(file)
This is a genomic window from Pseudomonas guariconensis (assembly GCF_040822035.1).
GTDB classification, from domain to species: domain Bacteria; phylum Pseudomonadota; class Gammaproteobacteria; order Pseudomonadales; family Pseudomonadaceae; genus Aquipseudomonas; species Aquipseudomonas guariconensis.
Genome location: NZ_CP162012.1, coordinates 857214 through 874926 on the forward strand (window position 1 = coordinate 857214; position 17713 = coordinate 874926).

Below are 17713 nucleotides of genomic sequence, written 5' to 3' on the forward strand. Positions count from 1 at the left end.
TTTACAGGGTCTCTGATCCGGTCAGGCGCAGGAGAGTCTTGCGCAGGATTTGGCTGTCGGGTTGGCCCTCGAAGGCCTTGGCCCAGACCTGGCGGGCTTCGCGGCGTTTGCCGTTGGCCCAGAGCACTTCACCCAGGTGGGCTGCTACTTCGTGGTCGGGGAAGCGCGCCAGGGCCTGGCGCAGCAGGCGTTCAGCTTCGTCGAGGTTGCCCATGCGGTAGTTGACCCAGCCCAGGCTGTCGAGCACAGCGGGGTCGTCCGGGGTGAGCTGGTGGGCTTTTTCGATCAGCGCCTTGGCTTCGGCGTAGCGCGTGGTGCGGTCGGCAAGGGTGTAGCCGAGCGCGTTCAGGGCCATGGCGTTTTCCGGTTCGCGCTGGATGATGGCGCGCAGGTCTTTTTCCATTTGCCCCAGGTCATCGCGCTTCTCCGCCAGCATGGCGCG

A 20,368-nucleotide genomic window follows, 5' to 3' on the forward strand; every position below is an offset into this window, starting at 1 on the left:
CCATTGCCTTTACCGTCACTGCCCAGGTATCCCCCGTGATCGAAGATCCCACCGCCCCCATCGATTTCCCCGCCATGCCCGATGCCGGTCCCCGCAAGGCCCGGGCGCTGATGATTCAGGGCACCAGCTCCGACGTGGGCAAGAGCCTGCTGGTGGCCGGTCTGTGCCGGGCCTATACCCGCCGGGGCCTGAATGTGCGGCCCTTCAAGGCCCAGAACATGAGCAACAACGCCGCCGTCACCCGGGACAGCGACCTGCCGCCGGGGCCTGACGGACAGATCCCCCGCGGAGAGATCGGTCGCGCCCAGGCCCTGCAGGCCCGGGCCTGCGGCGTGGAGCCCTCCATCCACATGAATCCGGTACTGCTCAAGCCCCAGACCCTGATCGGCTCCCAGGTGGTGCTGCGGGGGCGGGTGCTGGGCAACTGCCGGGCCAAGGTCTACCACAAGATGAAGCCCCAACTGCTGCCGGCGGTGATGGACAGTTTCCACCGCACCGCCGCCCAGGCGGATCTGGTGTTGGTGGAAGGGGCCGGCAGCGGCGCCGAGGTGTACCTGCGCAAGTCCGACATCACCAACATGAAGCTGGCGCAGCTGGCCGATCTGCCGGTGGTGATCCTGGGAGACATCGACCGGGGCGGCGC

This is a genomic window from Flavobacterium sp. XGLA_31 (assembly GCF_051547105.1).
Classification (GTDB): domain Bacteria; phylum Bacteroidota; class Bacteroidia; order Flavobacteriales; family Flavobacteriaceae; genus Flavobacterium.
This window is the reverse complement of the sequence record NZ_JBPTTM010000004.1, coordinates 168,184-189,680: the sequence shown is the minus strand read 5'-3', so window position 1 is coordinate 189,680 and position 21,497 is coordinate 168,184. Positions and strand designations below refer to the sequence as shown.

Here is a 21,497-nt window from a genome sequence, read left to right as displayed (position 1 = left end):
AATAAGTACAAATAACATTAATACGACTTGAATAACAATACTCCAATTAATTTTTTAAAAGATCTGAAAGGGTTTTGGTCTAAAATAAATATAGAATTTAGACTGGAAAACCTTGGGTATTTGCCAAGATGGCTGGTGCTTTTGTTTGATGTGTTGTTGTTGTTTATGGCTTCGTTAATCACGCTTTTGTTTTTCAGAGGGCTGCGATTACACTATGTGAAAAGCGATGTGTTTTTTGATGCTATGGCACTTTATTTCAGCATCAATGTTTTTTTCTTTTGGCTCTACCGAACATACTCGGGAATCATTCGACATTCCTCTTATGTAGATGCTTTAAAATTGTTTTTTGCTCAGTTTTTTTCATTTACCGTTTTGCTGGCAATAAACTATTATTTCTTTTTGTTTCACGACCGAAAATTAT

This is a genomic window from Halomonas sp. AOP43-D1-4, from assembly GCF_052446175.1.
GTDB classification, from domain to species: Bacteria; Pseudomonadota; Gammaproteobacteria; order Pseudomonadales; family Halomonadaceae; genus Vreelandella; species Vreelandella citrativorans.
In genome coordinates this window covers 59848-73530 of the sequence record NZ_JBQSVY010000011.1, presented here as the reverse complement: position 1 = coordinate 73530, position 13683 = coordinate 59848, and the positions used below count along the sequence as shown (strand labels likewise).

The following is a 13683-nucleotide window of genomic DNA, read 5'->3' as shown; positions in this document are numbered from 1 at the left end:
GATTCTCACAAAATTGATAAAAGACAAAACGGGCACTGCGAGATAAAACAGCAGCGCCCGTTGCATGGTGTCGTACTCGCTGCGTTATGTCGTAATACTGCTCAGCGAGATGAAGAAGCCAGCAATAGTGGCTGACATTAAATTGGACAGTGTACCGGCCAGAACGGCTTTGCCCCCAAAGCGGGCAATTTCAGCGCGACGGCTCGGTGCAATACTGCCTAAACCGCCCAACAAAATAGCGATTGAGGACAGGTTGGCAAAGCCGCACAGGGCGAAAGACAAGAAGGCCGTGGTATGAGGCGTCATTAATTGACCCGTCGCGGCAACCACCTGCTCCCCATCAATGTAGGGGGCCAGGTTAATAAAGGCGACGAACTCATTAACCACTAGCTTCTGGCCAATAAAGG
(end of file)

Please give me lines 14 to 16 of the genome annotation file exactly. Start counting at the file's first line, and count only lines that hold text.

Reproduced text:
GTDB classification, from domain to species: Bacteria; Pseudomonadota; Gammaproteobacteria; order Pseudomonadales; family Halomonadaceae; genus Vreelandella; species Vreelandella citrativorans.
In genome coordinates this window covers 59848-73530 of the sequence record NZ_JBQSVY010000011.1, presented here as the reverse complement: position 1 = coordinate 73530, position 13683 = coordinate 59848, and the positions used below count along the sequence as shown (strand labels likewise).

The following is a 13683-nucleotide window of genomic DNA, read 5'->3' as shown; positions in this document are numbered from 1 at the left end: